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United States v. Burleson

United States District Court, D. Nevada

May 23, 2017



          Gloria M. Navarro, Ungates District Court Chief Judge

         Pending before the Court is the Government's Motion to Dismiss without prejudice Counts 1 and 2 of the Superseding Indictment against Defendant Gregory P. Burleson (“Defendant”). (ECF No. 1968). Defendant filed a Response, arguing that the dismissal should instead be with prejudice (ECF No. 1973), and the Government filed a Reply (ECF No. 1986).

         On March 2, 2016, a federal grand jury sitting in the District of Nevada returned a Superseding Indictment charging Defendant and eighteen other co-defendants with numerous counts related to a confrontation on April 12, 2014, with Bureau of Land Management (“BLM”) Officers in Bunkerville, Nevada. (ECF No. 27). A jury trial of Defendant and five of his co-defendants began on February 6, 2017. On April 24, 2017, the jury reached a partial verdict, finding Defendant guilty of Counts 5, 6, 8, 9, 12, 14, 15, and 16. (ECF No. 1887). However, the jury deadlocked on Counts 1 and 2 as to Defendant. (Id.).[1] Upon finding manifest necessity, the Court declared a mistrial on the deadlocked counts and set retrial for June 26, 2017. (Id.). On May 16, 2017, the Government filed the instant Motion to Dismiss. (Gov't Mot. to Dismiss, ECF No. 1968).

         The Government seeks to dismiss without prejudice Counts 1 and 2 against Defendant under Federal Rule of Criminal Procedure (“FRCP” or “Rule”) 48. The Government explains that it “seeks dismissal here simply as a matter of judicial economy.” (Gov't Mot. to Dismiss 4:3). The Government argues that such a dismissal is properly without prejudice because “while [it] does not intend to proceed with a second trial on the deadlocked counts at this time, it nonetheless expressly reserves its right to seek a superseding indictment if this Court (or, the Ninth Circuit) reverses or vacates the verdicts on the extant counts of conviction.” (Id. 4:15-18).

         Defendant responds and objects that dismissal should be with prejudice. (Def. Resp. 1:17-19, ECF No. 1973). Defendant argues dismissal with prejudice is proper because “the first trial established that the [G]overnment will never be able to prove” Counts 1 and 2, and a dismissal without prejudice “will leave [Defendant] in an unnecessary state of limbo while felony charges remain pending indefinitely against him.” (Id. 1:20-27).

         FRCP 48 provides: “The government may, with leave of court, dismiss an indictment, information, or complaint.” Fed. R. Crim. P. 48(a). The Ninth Circuit has explained:

Before the promulgation of [Rule 48(a)], the common law provided prosecutors unfeterred discretion, before empaneling the jury, to enter a nolle prosequi, a decision not to prosecute, without first obtaining the court's consent. Because of the concern that prosecutors were abusing this discretion and harassing defendants by indicting, dismissing, and reindicting without triggering the protections of the double jeopardy clause, Rule 48(a) was enacted to provide a check on prosecutorial behavior. Thus, federal prosecutors now must seek “leave of court” to dismiss without prejudice. While the judiciary has been authorized to supervise prosecutorial decisions to dismiss, Rule 48(a) was not enacted for the purpose of usurping the traditional role of the prosecutor to determine whether to terminate a pending prosecution.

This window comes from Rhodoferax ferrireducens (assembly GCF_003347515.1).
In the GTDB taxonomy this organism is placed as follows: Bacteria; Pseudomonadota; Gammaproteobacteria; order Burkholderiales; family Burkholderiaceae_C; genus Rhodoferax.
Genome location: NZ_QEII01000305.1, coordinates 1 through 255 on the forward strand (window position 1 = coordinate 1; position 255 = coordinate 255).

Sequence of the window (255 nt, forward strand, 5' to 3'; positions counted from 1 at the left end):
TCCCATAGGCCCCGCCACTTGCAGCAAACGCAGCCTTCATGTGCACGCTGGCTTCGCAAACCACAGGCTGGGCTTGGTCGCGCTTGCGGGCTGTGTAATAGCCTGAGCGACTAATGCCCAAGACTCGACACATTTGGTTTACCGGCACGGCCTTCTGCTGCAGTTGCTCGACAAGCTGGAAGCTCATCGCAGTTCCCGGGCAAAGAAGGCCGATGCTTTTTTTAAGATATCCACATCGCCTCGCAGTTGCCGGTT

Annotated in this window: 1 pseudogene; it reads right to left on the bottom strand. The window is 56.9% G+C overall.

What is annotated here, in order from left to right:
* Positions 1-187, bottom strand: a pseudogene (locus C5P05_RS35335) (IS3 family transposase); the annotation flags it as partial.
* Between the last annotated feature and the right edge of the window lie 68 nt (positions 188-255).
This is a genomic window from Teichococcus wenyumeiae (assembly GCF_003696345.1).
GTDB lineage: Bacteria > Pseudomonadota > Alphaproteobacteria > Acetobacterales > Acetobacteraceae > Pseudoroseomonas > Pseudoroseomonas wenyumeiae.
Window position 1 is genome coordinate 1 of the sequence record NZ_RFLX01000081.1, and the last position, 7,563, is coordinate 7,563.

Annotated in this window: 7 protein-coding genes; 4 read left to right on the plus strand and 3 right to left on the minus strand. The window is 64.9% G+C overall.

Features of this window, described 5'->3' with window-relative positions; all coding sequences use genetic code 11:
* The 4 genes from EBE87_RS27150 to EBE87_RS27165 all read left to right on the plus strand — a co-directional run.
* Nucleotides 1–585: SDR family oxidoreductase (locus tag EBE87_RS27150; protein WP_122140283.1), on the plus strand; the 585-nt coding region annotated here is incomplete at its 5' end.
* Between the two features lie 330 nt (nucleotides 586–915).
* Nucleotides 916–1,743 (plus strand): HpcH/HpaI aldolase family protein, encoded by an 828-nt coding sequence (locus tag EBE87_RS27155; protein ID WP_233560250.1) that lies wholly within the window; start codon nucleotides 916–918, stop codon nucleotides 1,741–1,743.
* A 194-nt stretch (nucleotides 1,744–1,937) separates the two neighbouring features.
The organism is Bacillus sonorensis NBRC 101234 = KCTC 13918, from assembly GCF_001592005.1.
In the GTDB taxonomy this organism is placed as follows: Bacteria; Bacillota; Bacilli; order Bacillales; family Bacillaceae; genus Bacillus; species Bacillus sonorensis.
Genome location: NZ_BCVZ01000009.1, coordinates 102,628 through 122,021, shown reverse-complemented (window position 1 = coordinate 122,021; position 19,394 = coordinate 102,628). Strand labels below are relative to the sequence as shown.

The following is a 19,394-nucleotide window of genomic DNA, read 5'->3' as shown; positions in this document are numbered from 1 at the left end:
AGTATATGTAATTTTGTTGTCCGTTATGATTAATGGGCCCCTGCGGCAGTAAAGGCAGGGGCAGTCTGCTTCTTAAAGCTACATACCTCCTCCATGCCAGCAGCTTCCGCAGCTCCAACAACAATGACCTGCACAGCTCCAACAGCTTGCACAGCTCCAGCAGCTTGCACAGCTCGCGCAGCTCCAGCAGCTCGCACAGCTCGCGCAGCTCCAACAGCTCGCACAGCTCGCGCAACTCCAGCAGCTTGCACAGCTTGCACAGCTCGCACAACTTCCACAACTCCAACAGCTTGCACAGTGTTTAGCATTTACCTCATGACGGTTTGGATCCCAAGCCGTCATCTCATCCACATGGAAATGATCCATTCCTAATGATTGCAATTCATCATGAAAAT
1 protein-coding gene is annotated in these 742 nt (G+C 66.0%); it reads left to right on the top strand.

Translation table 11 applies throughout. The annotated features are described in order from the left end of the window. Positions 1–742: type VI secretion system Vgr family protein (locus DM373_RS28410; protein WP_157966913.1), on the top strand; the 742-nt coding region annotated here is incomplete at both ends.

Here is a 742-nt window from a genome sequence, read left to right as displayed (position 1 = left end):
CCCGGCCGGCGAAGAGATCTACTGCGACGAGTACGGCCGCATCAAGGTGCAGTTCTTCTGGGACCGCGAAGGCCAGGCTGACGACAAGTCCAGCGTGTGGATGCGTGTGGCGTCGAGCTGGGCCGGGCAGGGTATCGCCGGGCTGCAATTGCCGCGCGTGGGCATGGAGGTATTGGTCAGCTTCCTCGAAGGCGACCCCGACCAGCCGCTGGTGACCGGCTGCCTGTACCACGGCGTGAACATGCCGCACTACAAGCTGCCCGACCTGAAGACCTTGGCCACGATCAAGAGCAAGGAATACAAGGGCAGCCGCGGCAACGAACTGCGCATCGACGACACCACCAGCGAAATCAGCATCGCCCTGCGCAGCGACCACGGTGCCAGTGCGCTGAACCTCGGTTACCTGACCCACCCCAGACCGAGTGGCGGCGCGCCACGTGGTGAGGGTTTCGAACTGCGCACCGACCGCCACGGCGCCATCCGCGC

United States v. Hayden, 860 F.2d 1483, 1487 (9th Cir. 1988) (internal citations and quotation marks omitted).

         A fundamental consideration in assessing the propriety of a prosecutor's Rule 48(a) dismissal motion is whether the motion is made in good faith. Id. If the district court finds that the prosecutor is acting in good faith in making its Rule 48(a) motion, it should grant the motion. Conversely, Rule 48(a) empowers the district court to exercise its discretion in denying the motion when it specifically determines that the government is operating in bad faith. Id. Rule 48(a) allows the government, provided it is not acting in bad faith, to dismiss an indictment without prejudice and later to reindict based on the same or similar charges. Id. at 1488. “[W]hen the government requests a Rule 48(a) dismissal in good faith, the district court is duty bound to honor the request.” Id. If the district court finds that the government utilized the Rule 48(a) motion in bad faith, the court may reverse its earlier Rule 48(a) ruling. Id. at 1488-89. In so doing, the court would then be able to entertain a motion to dismiss with or without prejudice under Rule 48(b). Id.; see also United States v. Towill, 548 F.2d 1363, 1368 n.4 (9th Cir. 1977); United States v. Simmons, 536 F.2d 827, 833 (9th Cir. 1976).

         Here, Defendant does not assert that the Government has acted in bad faith or otherwise brings this motion to harass Defendant. Further, Defendant does not provide any legal basis or case law to support his assertion that dismissal with prejudice is proper.[2] The Court finds the Government's motion was made in good faith, consistent with its stated purpose of judicial economy. Therefore, the Court must grant the Government's motion and dismiss without prejudice. See Hayden, 860 F.2d at 1488.

         Accordingly, IT IS HEREBY ORDERED that the Government's Motion to Dismiss (ECF No. 1968) is GRANTED.

         IT IS FURTHER ORDERED that Counts 1 and 2 of the Superseding Indictment as to Defendant Gregory P. Burleson are DISMISSED without prejudice.


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